By Kayla Jimenez
What an exciting time for state and local governments! The 2018 midterm elections are just around the corner. While I could write about people running in New York, Broome County, or anywhere within 600 miles of Binghamton, I’m instead going to write about a gubernatorial candidate from Ohio: Dennis Kucinich.
Never heard of him? Me neither! Dennis Kucinich is a Democrat with an interesting political history. He became the Mayor of Cleveland at age 31, becoming the youngest Mayor of any major U.S. city. That wasn’t the only first: he then led the city to be the first U.S. city to default on its debts! He continues to represent the people of Ohio, now looking to replace John Kasich as Ohio state governor.
According to the online news organization The Intercept, “Kucinich called for a total end to oil and gas extraction in the state of Ohio.” The same publication praised Kucinich, describing this as “one of the most cutting-edge environmental platforms of any candidate in the country.” If by cutting-edge they mean job-destroying, growth-halting, and a threat to the state economy, then sure! But I don’t think that was on their minds.
To achieve this “total end,” Kucinich plans to establish radical policies: utilizing eminent domain to seize control of gas and oil wells across Ohio, only to then shut them down, blocking all applications for drilling permits, stopping vehicles on Ohio roads, enlisting Ohio State Highway Patrol to stop any vehicle carrying fracking waste… to name a few. For those of you nerds out there who have read Atlas Shrugged, you know that when the state starts seizing and nationalizing things claiming eminent domain (bullshit), the end is near.
In an interview with The Intercept, a spokesperson for the Ohio Chamber of Commerce explained that “Misguided policies such as these threaten Ohio’s future and would destroy billions of dollars invested in our communities.” The Intercept also reported that the Chamber of Commerce expects that “Ohio could lose 400,000 jobs by 2022 if the state enacts a ban on fracking.” 400,00 jobs means nearly 3.5% of Ohio workers out of work. At a time when the Midwest is suffering from job loss and the hard-hitting Opioid Epidemic, maybe now is not the time to lose even more jobs and potentially lives in order to be more environmentally conscious. It’s fairly obvious that banning all gas and oil drilling and production in the state will have massive negative impacts, but Kucinich is willing to disregard all of that to save the world and the environment! How noble.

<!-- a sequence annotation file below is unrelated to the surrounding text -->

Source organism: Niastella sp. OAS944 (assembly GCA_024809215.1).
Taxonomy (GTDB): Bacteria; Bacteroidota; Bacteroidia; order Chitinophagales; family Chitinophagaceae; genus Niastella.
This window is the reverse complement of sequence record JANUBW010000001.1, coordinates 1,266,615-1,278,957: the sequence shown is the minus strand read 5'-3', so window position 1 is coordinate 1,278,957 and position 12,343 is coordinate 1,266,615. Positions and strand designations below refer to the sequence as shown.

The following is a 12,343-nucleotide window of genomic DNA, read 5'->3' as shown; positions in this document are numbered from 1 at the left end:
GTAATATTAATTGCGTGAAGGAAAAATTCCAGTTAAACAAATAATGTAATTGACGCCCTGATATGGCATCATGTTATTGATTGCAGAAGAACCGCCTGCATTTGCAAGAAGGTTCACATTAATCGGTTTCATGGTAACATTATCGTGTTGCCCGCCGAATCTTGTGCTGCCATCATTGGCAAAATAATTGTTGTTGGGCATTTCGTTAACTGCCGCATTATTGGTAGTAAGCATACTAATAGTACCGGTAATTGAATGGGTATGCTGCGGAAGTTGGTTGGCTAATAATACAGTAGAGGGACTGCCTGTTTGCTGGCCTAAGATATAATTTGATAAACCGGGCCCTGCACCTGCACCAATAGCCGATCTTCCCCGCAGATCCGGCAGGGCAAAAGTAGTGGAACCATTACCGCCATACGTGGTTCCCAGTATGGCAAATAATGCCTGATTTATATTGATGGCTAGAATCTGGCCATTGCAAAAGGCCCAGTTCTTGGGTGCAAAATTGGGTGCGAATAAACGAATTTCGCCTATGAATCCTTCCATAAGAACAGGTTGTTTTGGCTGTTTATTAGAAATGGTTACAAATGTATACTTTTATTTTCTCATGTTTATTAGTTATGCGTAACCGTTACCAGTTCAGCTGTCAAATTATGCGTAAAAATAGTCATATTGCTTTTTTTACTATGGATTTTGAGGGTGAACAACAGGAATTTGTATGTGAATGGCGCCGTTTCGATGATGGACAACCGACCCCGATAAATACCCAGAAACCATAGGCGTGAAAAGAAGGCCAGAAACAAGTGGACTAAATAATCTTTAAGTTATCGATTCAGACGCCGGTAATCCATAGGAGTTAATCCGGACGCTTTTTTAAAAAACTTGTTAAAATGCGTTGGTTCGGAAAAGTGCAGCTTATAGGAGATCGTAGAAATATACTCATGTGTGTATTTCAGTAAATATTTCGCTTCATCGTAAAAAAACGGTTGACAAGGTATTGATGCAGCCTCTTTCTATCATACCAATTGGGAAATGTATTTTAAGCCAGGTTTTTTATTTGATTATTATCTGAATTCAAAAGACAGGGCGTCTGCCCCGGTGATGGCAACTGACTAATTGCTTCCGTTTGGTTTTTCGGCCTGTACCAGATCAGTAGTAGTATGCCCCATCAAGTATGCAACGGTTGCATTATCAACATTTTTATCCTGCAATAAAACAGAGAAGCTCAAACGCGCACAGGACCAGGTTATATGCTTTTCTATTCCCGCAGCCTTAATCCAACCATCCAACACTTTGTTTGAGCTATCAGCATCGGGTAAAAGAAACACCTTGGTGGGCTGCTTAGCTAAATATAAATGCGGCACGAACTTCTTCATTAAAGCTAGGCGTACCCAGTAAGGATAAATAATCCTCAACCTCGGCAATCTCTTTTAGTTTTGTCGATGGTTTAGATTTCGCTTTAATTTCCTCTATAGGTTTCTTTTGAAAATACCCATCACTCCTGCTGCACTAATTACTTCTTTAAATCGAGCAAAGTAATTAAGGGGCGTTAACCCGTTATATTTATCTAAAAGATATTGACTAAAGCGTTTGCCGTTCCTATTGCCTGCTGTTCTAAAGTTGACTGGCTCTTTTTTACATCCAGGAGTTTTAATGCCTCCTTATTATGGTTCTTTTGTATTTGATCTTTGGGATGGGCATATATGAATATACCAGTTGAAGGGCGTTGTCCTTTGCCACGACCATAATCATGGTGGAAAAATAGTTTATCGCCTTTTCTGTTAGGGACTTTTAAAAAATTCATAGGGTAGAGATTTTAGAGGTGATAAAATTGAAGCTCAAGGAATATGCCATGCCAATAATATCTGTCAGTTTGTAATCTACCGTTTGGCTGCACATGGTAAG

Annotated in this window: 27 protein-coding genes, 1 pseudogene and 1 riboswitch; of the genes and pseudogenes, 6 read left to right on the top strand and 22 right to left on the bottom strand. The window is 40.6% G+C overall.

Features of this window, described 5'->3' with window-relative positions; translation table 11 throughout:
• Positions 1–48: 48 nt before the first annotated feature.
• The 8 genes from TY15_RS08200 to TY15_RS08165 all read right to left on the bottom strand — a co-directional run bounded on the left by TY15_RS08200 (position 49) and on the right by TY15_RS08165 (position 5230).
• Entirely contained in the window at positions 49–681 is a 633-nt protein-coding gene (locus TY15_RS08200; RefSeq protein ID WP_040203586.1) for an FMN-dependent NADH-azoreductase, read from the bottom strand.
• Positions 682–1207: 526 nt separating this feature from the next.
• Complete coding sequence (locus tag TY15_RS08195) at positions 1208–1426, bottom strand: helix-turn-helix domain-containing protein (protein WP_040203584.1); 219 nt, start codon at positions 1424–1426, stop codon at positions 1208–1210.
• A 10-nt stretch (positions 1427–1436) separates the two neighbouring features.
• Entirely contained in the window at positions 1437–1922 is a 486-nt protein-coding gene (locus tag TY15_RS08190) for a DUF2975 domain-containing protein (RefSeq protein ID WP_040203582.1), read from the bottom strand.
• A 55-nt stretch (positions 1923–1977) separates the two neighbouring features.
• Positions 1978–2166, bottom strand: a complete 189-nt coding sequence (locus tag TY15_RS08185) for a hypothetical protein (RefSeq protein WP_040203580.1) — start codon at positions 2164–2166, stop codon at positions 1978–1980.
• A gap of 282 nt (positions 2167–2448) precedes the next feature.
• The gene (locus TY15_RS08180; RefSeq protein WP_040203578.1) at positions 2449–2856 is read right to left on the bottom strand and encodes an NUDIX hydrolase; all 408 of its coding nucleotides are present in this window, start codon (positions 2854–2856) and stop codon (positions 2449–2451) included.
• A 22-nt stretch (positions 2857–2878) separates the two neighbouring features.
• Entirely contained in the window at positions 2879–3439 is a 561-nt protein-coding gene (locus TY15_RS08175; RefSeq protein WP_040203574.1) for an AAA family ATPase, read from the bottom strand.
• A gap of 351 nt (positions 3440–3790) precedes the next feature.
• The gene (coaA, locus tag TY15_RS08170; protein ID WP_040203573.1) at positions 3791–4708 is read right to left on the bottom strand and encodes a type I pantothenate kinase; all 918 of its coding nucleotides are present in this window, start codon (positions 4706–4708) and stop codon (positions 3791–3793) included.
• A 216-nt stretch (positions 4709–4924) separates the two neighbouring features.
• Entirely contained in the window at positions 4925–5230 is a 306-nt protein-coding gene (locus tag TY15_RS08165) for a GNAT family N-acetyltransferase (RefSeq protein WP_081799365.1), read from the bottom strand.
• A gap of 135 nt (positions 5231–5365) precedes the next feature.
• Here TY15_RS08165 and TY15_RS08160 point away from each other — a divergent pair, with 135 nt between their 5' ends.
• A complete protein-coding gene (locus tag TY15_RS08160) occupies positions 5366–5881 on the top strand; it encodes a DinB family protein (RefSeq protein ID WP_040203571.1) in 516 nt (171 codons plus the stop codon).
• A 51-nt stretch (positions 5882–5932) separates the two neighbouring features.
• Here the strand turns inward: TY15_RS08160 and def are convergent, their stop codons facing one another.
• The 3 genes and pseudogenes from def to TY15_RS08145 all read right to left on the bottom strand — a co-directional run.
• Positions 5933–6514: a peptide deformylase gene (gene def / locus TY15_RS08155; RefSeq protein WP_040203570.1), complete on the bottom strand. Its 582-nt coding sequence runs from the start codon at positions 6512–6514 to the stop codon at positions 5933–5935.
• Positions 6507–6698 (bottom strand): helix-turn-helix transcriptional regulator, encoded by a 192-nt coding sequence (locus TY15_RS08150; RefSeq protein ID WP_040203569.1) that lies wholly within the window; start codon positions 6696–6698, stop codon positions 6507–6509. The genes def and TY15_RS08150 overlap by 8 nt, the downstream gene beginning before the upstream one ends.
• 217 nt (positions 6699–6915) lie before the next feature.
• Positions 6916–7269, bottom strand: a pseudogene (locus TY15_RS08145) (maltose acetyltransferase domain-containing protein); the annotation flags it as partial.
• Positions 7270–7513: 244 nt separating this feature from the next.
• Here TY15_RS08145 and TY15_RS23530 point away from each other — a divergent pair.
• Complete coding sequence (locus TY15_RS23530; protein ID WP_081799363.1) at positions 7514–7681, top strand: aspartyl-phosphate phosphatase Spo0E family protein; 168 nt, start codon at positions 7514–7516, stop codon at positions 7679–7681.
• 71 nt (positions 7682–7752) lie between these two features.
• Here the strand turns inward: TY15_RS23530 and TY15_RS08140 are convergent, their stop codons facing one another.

Environmental activists praise Kucinich for his hard-hitting platform. Drastically and abruptly pulling the plug on an important industry in Ohio will do more harm than good. It would be one thing if Kucinich proposed a long-term solution to improving the state’s environmental impact, but going balls to the wall and suggesting an immediate end to all oil and gas production in the state is ridiculous and unattainable. Making claims like these show Kucinich’s real intentions and allegiances.
Kucinich is not interested in protecting Ohio residents, he is not interested in saving the environment; he is interested in using bold claims like this one to bring attention to his campaign and hopefully win him the upcoming election. If he wanted to improve the state’s environmental infrastructure, he would have to offer tax breaks to renewable energy companies, he would use state funds to invest in renewable technologies research, he would encourage state universities to expand renewable energy programs and degrees… he could literally do anything else that would have a better outcome and would avoid this unnecessary economic disaster. Rather than attacking existing industries, the support and fostering of new industries is where the future lies.
People need to be careful when making voting decisions. Although it sounds nice and environmentally conscious on the surface, Kucinich’s plans of ending oil and gas extraction to protect the environment and Ohio residents is far from what it seems. People are too easily swayed by emotional appeals, especially regarding the environment. Politicians like Kucinich know this and use these sorts of platforms to garner attention and establish rapport. We wouldn’t be talking about him if he hadn’t made such a “cutting-edge” proposal; he made this proposal not because he wants to protect the environment, but because he wants to protect his career.